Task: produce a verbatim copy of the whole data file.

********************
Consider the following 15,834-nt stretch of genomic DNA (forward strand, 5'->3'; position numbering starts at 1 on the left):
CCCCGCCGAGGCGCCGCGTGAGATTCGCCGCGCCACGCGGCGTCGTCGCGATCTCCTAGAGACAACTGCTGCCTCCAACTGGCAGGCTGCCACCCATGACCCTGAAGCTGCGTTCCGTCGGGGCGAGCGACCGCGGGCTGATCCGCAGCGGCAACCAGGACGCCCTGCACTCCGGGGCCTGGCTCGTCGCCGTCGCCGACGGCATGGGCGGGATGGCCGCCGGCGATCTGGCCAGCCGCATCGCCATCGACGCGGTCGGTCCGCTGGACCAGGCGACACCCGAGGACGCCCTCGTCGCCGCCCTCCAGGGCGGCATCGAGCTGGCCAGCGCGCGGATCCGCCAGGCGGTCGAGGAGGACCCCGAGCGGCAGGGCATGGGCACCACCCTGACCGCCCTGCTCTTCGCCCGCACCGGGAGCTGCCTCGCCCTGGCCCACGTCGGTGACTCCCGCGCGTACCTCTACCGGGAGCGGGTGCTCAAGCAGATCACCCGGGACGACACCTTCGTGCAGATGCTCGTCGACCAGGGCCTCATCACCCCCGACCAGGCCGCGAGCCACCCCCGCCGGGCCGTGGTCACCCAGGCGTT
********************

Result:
Consider the following 15,834-nt stretch of genomic DNA (forward strand, 5'->3'; position numbering starts at 1 on the left):
CCCCGCCGAGGCGCCGCGTGAGATTCGCCGCGCCACGCGGCGTCGTCGCGATCTCCTAGAGACAACTGCTGCCTCCAACTGGCAGGCTGCCACCCATGACCCTGAAGCTGCGTTCCGTCGGGGCGAGCGACCGCGGGCTGATCCGCAGCGGCAACCAGGACGCCCTGCACTCCGGGGCCTGGCTCGTCGCCGTCGCCGACGGCATGGGCGGGATGGCCGCCGGCGATCTGGCCAGCCGCATCGCCATCGACGCGGTCGGTCCGCTGGACCAGGCGACACCCGAGGACGCCCTCGTCGCCGCCCTCCAGGGCGGCATCGAGCTGGCCAGCGCGCGGATCCGCCAGGCGGTCGAGGAGGACCCCGAGCGGCAGGGCATGGGCACCACCCTGACCGCCCTGCTCTTCGCCCGCACCGGGAGCTGCCTCGCCCTGGCCCACGTCGGTGACTCCCGCGCGTACCTCTACCGGGAGCGGGTGCTCAAGCAGATCACCCGGGACGACACCTTCGTGCAGATGCTCGTCGACCAGGGCCTCATCACCCCCGACCAGGCCGCGAGCCACCCCCGCCGGGCCGTGGTCACCCAGGCGTT